- Sweat Equity. Make it happen by doing it yourself.
Nothing and no one can replace your desire and passion for “making it work.” You’re the one who has been given the vision and calling to create your business, and at some point, it is all up to you and your determination to find solutions to your challenges. When you push past your fears, the hard work pays off.
- Funding sources are everywhere. Be creative.
Traditional business philosophy dictates that you should stick with one thing and not deviate from it. But if you’re having trouble finding funds, it’s time to get creative.
At the onset of the COVID pandemic another client of mine, a recruiter, was needing to reinvent himself as companies had slowed or halted recruiting efforts. Using his recruiting talents, he shifted his focus to a new audience – job seekers looking for work. He created a coaching package for job seekers and used his corporate contacts to help with job placements. This got him into the back door of companies from a different angle.
Get a line of credit. Consider traditional credit card companies or banks. Some banks or credit institutions offer credit designed to allow growth in the early stages of business. Be mindful not to get trapped in debt when you are trying to expand your business; keep your purchases to a minimum.
Use an Incubator. Colleges, universities, and the Small Business Administration are great sources when starting your business plans. Upon acceptance, these programs provide funding designed to assist a start-up company. Sometimes they may offer office space or shared administrative services. Most incubator programs are sponsored by local or regional economic development organizations.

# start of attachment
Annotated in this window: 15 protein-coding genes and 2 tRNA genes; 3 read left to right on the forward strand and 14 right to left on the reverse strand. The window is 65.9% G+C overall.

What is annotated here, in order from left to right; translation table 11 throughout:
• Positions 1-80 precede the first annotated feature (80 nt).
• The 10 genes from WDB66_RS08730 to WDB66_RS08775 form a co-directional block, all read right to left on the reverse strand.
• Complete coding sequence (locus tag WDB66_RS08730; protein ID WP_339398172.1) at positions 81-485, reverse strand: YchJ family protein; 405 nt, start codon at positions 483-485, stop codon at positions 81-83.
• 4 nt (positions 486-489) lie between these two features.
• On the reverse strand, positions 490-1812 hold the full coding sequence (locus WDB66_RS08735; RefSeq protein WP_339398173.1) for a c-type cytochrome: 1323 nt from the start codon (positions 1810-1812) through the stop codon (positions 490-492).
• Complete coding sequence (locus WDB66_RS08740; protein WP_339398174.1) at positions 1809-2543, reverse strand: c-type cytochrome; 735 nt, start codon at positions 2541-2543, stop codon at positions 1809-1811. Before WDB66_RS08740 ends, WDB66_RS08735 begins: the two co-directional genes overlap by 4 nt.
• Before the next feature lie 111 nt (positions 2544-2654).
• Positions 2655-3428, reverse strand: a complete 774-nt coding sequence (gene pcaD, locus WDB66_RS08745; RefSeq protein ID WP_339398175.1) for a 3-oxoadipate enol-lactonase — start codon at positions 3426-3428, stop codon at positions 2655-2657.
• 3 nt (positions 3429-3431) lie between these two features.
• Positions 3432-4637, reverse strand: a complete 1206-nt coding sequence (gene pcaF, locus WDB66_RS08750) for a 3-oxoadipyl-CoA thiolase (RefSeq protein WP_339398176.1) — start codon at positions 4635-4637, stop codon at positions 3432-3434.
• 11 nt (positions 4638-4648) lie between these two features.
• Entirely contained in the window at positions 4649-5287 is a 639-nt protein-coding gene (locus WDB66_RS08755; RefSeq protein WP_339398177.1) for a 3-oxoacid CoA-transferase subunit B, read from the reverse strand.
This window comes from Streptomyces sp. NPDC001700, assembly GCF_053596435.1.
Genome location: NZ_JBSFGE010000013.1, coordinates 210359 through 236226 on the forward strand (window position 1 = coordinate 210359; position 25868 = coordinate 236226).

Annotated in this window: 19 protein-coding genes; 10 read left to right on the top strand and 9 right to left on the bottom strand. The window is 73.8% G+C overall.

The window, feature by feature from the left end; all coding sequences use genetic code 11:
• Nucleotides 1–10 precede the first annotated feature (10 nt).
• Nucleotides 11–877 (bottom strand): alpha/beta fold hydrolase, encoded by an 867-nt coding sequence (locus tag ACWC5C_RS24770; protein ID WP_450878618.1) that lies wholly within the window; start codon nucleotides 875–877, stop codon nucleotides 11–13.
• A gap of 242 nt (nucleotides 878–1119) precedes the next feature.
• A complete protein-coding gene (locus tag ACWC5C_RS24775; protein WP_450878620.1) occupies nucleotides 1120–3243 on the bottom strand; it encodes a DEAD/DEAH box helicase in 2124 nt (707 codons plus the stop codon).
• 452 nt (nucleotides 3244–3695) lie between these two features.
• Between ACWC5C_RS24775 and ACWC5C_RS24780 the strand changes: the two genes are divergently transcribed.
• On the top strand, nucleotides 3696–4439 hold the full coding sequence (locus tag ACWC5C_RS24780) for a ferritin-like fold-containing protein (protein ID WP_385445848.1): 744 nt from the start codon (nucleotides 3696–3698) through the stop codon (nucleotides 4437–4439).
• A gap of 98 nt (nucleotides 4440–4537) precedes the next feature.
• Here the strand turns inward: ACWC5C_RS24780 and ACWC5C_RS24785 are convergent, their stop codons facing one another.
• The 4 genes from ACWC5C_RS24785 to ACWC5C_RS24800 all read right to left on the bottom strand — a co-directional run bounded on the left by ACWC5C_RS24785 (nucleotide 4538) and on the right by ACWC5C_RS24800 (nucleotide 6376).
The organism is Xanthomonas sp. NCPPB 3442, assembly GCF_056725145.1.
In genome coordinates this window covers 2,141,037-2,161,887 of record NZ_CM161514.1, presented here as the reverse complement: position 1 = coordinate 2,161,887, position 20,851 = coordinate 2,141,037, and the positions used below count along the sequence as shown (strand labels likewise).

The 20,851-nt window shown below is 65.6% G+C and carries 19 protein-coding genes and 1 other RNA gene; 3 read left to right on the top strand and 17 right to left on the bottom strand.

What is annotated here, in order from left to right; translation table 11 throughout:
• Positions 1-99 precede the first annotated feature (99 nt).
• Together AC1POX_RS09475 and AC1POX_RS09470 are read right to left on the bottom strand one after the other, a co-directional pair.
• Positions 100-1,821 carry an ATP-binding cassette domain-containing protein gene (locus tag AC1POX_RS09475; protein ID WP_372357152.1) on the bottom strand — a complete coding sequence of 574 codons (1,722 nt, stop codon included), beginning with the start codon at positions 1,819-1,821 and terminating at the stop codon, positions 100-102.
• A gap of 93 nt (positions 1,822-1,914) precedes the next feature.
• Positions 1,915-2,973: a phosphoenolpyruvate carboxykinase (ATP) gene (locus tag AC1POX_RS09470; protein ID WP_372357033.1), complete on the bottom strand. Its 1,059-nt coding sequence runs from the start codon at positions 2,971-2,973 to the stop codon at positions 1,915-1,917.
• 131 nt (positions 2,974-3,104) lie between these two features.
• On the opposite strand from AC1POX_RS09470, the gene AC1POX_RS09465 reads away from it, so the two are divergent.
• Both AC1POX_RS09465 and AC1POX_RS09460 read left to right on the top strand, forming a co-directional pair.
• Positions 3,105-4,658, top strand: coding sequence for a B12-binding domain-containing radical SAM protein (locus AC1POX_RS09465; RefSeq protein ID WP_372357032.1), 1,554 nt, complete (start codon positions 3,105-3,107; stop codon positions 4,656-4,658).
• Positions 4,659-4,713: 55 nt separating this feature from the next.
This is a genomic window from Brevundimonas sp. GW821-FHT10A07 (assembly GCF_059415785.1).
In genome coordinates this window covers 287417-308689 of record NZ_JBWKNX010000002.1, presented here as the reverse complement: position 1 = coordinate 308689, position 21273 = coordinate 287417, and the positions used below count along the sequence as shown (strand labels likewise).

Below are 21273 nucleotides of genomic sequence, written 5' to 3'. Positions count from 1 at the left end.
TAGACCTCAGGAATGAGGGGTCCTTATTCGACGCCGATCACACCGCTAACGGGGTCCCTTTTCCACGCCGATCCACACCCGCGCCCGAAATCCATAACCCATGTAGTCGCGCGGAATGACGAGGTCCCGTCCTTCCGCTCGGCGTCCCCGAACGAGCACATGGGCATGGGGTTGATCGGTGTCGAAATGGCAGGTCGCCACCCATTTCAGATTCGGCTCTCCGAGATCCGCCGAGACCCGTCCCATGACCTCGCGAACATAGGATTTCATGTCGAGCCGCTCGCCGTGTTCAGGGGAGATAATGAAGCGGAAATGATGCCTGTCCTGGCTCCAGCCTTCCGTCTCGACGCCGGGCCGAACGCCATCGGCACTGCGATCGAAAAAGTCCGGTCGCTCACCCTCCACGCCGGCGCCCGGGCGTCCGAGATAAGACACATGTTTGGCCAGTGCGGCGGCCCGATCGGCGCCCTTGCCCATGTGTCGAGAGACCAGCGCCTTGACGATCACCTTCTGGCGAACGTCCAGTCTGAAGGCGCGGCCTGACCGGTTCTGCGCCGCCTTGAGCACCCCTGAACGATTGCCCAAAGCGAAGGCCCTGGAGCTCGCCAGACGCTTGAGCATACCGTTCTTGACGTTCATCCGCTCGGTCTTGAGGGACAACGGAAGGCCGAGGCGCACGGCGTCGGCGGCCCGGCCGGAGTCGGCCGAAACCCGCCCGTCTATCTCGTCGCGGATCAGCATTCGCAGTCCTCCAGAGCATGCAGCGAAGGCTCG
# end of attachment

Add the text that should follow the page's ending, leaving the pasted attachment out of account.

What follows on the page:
Find an Accelerator. Similar to incubators, they are designed to provide funding. The difference is they expect a rapid return on their investment. If you are prepared to launch quickly, this may be a great option for you.
Crowdfund. Crowdfunding platforms are changing the landscape of investing. Whether you’re growing a tech business or designing clothes, Kickstarter and other crowdfunding platforms allow the general public to invest a small percentage of money in return for future ownership.
- Differentiate yourself.
Whatever business or side-gig you have, you need to be different. Look at other businesses in your market or industry and figure out what is missing and become the solution that bridges the gap. Ask yourself, “What can I do or provide that is different from the competition?”
There is no easy shortcut to business profit. But if you believe in yourself and have the confidence to deliver a unique product or service that people want, you can boost your way to the top by pivoting, doing it yourself, getting creative and being unique.
- A Balancing Act for Entrepreneurs: Working ON Versus Working IN Your Business - November 24, 2020
- Identifying Your Differentiator in Any Industry - October 27, 2020
- All Hats Don’t Fit Entrepreneurs – Customizing Your Business/Side-Gig Around You! - September 25, 2020